Lift the Veil of Secrecy on Stalled Central America Trade Deal, Demands Civil Society
28 June 2006
By Lee Berthiaume
The Tory government says a free trade agreement with Central America, on ice since 2004, will eventually be debated in the House. One academic doesn’t mind the delay, worrying the deal could be bad news for some nations, while industry officials worry Canadian firms may lose interest before the deal is reached.
Once it’s done, Canada-Central American Free Trade Agreement will be debated in the House of Commons, Conservative MPs said last week, but there are no guarantees draft agreements will be available to civil society organizations or other third parties.
Responding to concerns voiced by non-governmental organizations at a Standing Committee on International Trade hearing last week, the Parliamentary Secretary for International Co-operation Ted Menzies said the government "said international agreements will be debated in public in the House of Commons."
Some 150 solidarity groups from Latin America and Canada have signed an open letter urging Ottawa to lift what they say is a veil of secrecy on the Central America Four Free Trade Agreement, or CA4.
The letter, which was mailed to International Trade Minister David Emerson’s office yesterday, also asks for an informed public and political debate on the commerce pact, which aims to knock down tariff barriers and encourage investment.
Mr. Menzies said Canada has contributed millions of dollars in development funds to Honduras, Nicaragua, El Salvador and Guatemala: the four countries involved in the negotiations.
"We don’t want to force a bad deal on these countries," he said. "We didn’t invest in these countries to hurt them with a free trade agreement."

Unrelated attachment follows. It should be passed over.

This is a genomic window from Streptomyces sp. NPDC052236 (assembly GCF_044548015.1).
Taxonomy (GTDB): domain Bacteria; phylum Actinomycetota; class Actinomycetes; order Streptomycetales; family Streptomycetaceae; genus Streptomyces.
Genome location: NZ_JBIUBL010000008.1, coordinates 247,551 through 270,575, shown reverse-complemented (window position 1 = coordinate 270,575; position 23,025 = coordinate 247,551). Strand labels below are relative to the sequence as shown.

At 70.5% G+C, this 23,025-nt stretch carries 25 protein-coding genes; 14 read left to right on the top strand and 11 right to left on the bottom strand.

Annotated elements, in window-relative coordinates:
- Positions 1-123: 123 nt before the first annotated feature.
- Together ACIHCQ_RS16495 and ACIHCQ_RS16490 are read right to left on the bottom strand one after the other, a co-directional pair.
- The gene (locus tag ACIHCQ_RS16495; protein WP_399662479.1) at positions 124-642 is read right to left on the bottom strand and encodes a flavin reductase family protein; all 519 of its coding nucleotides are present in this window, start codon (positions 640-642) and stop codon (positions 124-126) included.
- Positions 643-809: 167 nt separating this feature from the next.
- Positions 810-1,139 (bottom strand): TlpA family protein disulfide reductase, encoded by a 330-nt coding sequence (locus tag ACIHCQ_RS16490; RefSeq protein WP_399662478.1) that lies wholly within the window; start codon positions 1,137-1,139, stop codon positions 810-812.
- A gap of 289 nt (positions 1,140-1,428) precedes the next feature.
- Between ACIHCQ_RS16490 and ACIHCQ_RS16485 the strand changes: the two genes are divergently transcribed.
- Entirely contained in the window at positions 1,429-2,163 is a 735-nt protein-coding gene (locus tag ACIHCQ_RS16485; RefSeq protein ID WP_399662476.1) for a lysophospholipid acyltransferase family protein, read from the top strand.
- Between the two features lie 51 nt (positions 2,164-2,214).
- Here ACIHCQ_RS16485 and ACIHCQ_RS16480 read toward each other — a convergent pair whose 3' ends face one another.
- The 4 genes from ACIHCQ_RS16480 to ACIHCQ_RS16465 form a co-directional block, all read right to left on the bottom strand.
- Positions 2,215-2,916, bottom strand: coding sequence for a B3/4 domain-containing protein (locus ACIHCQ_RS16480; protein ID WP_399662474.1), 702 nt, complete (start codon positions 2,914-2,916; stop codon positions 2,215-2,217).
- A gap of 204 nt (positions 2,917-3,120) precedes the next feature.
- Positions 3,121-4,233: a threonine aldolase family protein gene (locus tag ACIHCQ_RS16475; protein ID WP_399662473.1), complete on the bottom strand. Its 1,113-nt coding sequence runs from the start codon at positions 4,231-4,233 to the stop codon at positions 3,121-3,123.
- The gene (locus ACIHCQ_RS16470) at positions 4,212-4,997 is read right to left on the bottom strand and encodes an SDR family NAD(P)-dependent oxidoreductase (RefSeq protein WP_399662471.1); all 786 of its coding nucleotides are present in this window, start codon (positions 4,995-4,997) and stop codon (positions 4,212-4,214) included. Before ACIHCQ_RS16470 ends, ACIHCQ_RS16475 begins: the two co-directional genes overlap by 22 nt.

However, a few minutes later, Helena Guergis, Parliamentary Secretary for International Trade, said while previous governments have released free trade agreement negotiation documents to civil society organizations in the past, "I know we’re changing a lot of other things."
Last week’s hearing was the first on the proposed agreement after a meeting scheduled for June 12 was cancelled. The next hearing is not scheduled until Parliament resumes in the fall.
The June 21 hearing included testimony from two Canadian sugar industry lobbyists, an official from McCain International, a human rights worker and an economist and trade activist from El Salvador.
Negotiations have been stalled since 2004 and, in the interim, the United States inked its own deal with the four countries and the Dominican Republic.
Canadian government officials have indicated the southern countries have insisted the contents of the agreement, which the parties may resume negotiating sometime this summer, remain secret to sustain bargaining power.
Drawing on his country’s experiences with a free trade agreement signed with the U.S. last year, Raul Moreno, an economist from the University of El Salvador, warned MPs during last week’s meeting that free trade agreements affect the political as well as economic wellbeing of a country.